What would you do if you knew you only had a year left to live?
In one of my favorite episodes of the 1980s sitcom “Designing Women,” Julia Sugarbaker receives a call from an old high school classmate who, having found out that his days are numbered, asks her to spend the night with him. It seems that as a skinny, awkward, shy teenager he’d nursed a long-distance crush on her. Years later, the bad news from his doctor gave him the courage to call the object of his teenage affection. Understandably hesitant and suspicious, Julia nevertheless agrees to meet him for dinner in a restaurant. After much talk of old times and the turns their respective lives had taken over the years, though, Julia feels comfortable enough to invite him back to her home for a drink.
Now by today’s television standards (and I use the term very loosely) the next scenes would involve heavy breathing and Julia and her old school chum grunting and rolling around naked on any available surface. To their credit, however, the writers chose to take a different route. While admitting that she suddenly found this man quite attractive, Julia goes on to explain that she is in a committed long-term relationship, which she would not dishonor with a one-night stand. So the two of them do, indeed, spend the night together – slow dancing to old music from their high school days. – a scene made all the more erotic because it did not end in sex.
Backing up the clock fifty or so years, Fred Astaire and Ginger Rogers danced their way through over a dozen films and never so much as kissed until their last, “The Barkleys of Broadway.” Of course, in those days of screen censorship they were hardly likely to go much further. But many of their dance numbers were so erotic – such vertical expressions of clearly horizontal wishes – that any further physical contact between them would have seemed superfluous, even if it had been permissible.
The amazing Eleanor Powell didn’t have a partner – or need one – in the 1939 film “Honolulu” to be the sexiest woman in seemingly constant motion.
But forget movies and television. Words by themselves can be sexy. For example, from Act V, Scene 2 of Shakespeare’s The Life of King Henry V:
By mine honour, in true English, I love thee, Kate.
By which honour I dare not swear thou lovest me;
yet my blood begins to flatter me that thou dost,
notwithstanding the poor and untempering effect of my visage . . . .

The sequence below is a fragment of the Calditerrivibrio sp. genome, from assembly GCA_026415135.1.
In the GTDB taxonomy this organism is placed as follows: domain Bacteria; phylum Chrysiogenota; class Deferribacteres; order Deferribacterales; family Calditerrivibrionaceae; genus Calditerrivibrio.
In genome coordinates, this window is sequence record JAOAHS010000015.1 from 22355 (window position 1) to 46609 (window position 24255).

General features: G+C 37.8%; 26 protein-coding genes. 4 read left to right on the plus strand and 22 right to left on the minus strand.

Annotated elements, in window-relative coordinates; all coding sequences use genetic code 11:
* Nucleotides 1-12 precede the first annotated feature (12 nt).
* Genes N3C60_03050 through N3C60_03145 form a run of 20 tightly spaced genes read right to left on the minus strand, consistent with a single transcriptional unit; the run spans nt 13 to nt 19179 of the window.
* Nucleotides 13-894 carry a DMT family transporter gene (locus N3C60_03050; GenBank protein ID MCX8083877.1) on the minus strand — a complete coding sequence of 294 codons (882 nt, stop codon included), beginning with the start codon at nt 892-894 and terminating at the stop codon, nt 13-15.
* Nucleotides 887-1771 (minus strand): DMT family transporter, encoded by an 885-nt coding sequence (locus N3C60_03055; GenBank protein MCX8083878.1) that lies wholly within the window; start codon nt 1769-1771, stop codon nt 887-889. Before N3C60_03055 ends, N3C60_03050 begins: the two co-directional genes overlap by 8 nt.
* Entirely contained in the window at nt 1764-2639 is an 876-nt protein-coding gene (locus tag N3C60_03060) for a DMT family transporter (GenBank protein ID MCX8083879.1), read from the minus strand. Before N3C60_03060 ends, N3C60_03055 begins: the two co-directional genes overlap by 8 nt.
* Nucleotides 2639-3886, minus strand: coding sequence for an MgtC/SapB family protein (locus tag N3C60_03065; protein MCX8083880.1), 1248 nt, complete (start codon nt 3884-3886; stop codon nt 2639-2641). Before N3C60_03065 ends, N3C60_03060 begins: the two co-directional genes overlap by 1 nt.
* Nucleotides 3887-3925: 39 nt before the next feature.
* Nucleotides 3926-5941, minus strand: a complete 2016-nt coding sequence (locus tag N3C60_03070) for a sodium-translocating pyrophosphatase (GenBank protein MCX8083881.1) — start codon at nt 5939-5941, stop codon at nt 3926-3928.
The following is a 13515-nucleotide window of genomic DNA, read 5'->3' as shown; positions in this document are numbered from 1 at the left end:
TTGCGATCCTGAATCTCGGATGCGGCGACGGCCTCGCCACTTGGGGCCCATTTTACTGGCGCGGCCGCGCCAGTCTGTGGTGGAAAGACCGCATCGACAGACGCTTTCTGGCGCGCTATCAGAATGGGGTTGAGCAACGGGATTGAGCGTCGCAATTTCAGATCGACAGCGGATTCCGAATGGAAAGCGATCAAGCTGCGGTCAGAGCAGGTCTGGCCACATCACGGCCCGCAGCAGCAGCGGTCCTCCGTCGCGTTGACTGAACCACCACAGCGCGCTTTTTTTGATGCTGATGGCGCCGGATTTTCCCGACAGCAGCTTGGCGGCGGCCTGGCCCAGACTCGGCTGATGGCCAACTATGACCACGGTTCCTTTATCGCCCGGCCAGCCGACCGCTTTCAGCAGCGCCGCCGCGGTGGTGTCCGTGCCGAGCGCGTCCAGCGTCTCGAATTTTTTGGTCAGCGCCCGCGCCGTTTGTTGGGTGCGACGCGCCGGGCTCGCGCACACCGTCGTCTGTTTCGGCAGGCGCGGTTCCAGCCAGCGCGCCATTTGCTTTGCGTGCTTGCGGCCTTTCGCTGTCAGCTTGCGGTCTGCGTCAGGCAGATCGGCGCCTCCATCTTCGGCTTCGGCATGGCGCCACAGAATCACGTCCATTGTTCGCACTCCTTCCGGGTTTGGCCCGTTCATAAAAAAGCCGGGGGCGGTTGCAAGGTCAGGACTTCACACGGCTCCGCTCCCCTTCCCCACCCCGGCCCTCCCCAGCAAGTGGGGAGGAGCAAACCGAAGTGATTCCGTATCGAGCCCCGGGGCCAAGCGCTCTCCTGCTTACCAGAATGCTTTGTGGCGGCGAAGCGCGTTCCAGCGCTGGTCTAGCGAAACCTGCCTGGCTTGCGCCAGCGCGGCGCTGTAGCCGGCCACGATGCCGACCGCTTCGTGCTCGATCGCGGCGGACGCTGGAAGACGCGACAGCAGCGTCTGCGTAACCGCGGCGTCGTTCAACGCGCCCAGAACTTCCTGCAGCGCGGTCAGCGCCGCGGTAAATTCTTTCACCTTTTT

Therefore tell me, most fair Katharine, will you have me?
Put off your maiden blushes;
Avouch the thoughts of your heart with the looks of an empress;
Take me by the hand, and say ‘Harry of England I am thine,’
Which word thou shalt no sooner bless mine ear withal,
but I will tell thee aloud ‘England is thine, Ireland is thine,
France is thine, and HarryPlantagenet is thine,’
Who though I speak it before his face, if he be not fellow with the best king,
thou shalt find the best king of good fellows.
Come, your answer in broken music;
for thy voice is music and thy English broken;
therefore, queen of all, Katharine, break thy mind to me in broken English;
Wilt thou have me?
Just words – but erotic words, with only the most covert and subtle reference to sex.
You say you have trouble deciphering the Immortal Bard? Okay. Here’s something a bit more down to earth.
A few years before the people who make the James Bond films discovered what I have known for years, namely that Pierce Brosnan was born for the part,** Brosnan made a couple of commercials for (you won’t believe this) the Maidenform Company. Elegantly dressed in a tuxedo, he loosens the formal tie, folds his arms, looks into the camera, and casually tells the following microstory:
“It was our first time in Monte Carlo. We were heading out for the evening and she said, ‘I feel sure we’re going to win tonight. I’m wearing my lucky bra.’ So we headed downstairs and, sure enough, we lost our shirts.
At least one of us was dressed for it.”
Maidenform Bras? You bet your sweet life! He could have sold me swampland in Louisiana and the Brooklyn Bridge, too. That 15 or 20 seconds was sexier than any physical act that I have ever seen portrayed or read in any novel.
Albert Einstein said, Imagination is more important than knowledge.
As always, old Albert said a mouthful.
** I know. I know. Sean Connery is the favorite “Bond” among many. But you know the old saying: You pays your money and takes your choice, and for my money Brosnan was born to be “Bond.”